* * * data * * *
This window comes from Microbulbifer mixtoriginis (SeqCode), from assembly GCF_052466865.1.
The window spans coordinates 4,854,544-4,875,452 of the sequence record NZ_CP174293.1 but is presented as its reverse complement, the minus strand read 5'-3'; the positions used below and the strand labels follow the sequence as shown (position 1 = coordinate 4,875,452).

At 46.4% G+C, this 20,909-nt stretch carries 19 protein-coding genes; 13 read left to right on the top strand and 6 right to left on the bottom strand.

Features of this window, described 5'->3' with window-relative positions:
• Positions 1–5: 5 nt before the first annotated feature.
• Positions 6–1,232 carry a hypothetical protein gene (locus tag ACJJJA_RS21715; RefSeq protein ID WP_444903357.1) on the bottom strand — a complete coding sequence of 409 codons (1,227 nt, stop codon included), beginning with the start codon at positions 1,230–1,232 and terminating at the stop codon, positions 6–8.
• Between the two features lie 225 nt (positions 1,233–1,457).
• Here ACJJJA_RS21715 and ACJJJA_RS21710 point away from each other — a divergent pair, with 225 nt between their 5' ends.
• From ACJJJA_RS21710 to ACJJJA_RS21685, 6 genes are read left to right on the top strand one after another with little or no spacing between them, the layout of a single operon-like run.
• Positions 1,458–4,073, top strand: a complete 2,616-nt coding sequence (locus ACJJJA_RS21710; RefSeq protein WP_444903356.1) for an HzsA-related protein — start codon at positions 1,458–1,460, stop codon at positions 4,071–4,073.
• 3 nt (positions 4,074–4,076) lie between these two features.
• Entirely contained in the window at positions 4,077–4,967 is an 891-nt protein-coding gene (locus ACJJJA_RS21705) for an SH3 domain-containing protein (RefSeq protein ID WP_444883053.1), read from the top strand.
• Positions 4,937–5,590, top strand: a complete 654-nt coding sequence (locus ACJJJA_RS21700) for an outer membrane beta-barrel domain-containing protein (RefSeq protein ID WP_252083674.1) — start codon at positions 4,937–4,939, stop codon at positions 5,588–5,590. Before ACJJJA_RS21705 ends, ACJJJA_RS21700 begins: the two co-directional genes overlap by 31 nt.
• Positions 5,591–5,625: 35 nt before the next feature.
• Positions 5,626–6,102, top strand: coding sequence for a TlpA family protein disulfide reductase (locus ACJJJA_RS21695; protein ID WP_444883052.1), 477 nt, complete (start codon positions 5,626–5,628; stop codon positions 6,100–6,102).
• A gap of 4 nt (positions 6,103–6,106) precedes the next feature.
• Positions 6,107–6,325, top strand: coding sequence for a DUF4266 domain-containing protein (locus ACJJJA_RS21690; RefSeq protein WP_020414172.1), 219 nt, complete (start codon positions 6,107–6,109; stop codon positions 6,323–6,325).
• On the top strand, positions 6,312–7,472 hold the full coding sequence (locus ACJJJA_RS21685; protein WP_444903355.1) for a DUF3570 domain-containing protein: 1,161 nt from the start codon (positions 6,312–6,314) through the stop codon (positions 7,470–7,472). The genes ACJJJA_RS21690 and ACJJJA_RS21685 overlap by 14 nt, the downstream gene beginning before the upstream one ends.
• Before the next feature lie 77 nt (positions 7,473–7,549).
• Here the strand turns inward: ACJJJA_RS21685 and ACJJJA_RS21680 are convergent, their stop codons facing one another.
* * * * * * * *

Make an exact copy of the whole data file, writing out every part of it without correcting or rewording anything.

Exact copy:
This window comes from Microbulbifer mixtoriginis (SeqCode), from assembly GCF_052466865.1.
The window spans coordinates 4,854,544-4,875,452 of the sequence record NZ_CP174293.1 but is presented as its reverse complement, the minus strand read 5'-3'; the positions used below and the strand labels follow the sequence as shown (position 1 = coordinate 4,875,452).

At 46.4% G+C, this 20,909-nt stretch carries 19 protein-coding genes; 13 read left to right on the top strand and 6 right to left on the bottom strand.

Features of this window, described 5'->3' with window-relative positions:
• Positions 1–5: 5 nt before the first annotated feature.
• Positions 6–1,232 carry a hypothetical protein gene (locus tag ACJJJA_RS21715; RefSeq protein ID WP_444903357.1) on the bottom strand — a complete coding sequence of 409 codons (1,227 nt, stop codon included), beginning with the start codon at positions 1,230–1,232 and terminating at the stop codon, positions 6–8.
• Between the two features lie 225 nt (positions 1,233–1,457).
• Here ACJJJA_RS21715 and ACJJJA_RS21710 point away from each other — a divergent pair, with 225 nt between their 5' ends.
• From ACJJJA_RS21710 to ACJJJA_RS21685, 6 genes are read left to right on the top strand one after another with little or no spacing between them, the layout of a single operon-like run.
• Positions 1,458–4,073, top strand: a complete 2,616-nt coding sequence (locus ACJJJA_RS21710; RefSeq protein WP_444903356.1) for an HzsA-related protein — start codon at positions 1,458–1,460, stop codon at positions 4,071–4,073.
• 3 nt (positions 4,074–4,076) lie between these two features.
• Entirely contained in the window at positions 4,077–4,967 is an 891-nt protein-coding gene (locus ACJJJA_RS21705) for an SH3 domain-containing protein (RefSeq protein ID WP_444883053.1), read from the top strand.
• Positions 4,937–5,590, top strand: a complete 654-nt coding sequence (locus ACJJJA_RS21700) for an outer membrane beta-barrel domain-containing protein (RefSeq protein ID WP_252083674.1) — start codon at positions 4,937–4,939, stop codon at positions 5,588–5,590. Before ACJJJA_RS21705 ends, ACJJJA_RS21700 begins: the two co-directional genes overlap by 31 nt.
• Positions 5,591–5,625: 35 nt before the next feature.
• Positions 5,626–6,102, top strand: coding sequence for a TlpA family protein disulfide reductase (locus ACJJJA_RS21695; protein ID WP_444883052.1), 477 nt, complete (start codon positions 5,626–5,628; stop codon positions 6,100–6,102).
• A gap of 4 nt (positions 6,103–6,106) precedes the next feature.
• Positions 6,107–6,325, top strand: coding sequence for a DUF4266 domain-containing protein (locus ACJJJA_RS21690; RefSeq protein WP_020414172.1), 219 nt, complete (start codon positions 6,107–6,109; stop codon positions 6,323–6,325).
• On the top strand, positions 6,312–7,472 hold the full coding sequence (locus ACJJJA_RS21685; protein WP_444903355.1) for a DUF3570 domain-containing protein: 1,161 nt from the start codon (positions 6,312–6,314) through the stop codon (positions 7,470–7,472). The genes ACJJJA_RS21690 and ACJJJA_RS21685 overlap by 14 nt, the downstream gene beginning before the upstream one ends.
• Before the next feature lie 77 nt (positions 7,473–7,549).
• Here the strand turns inward: ACJJJA_RS21685 and ACJJJA_RS21680 are convergent, their stop codons facing one another.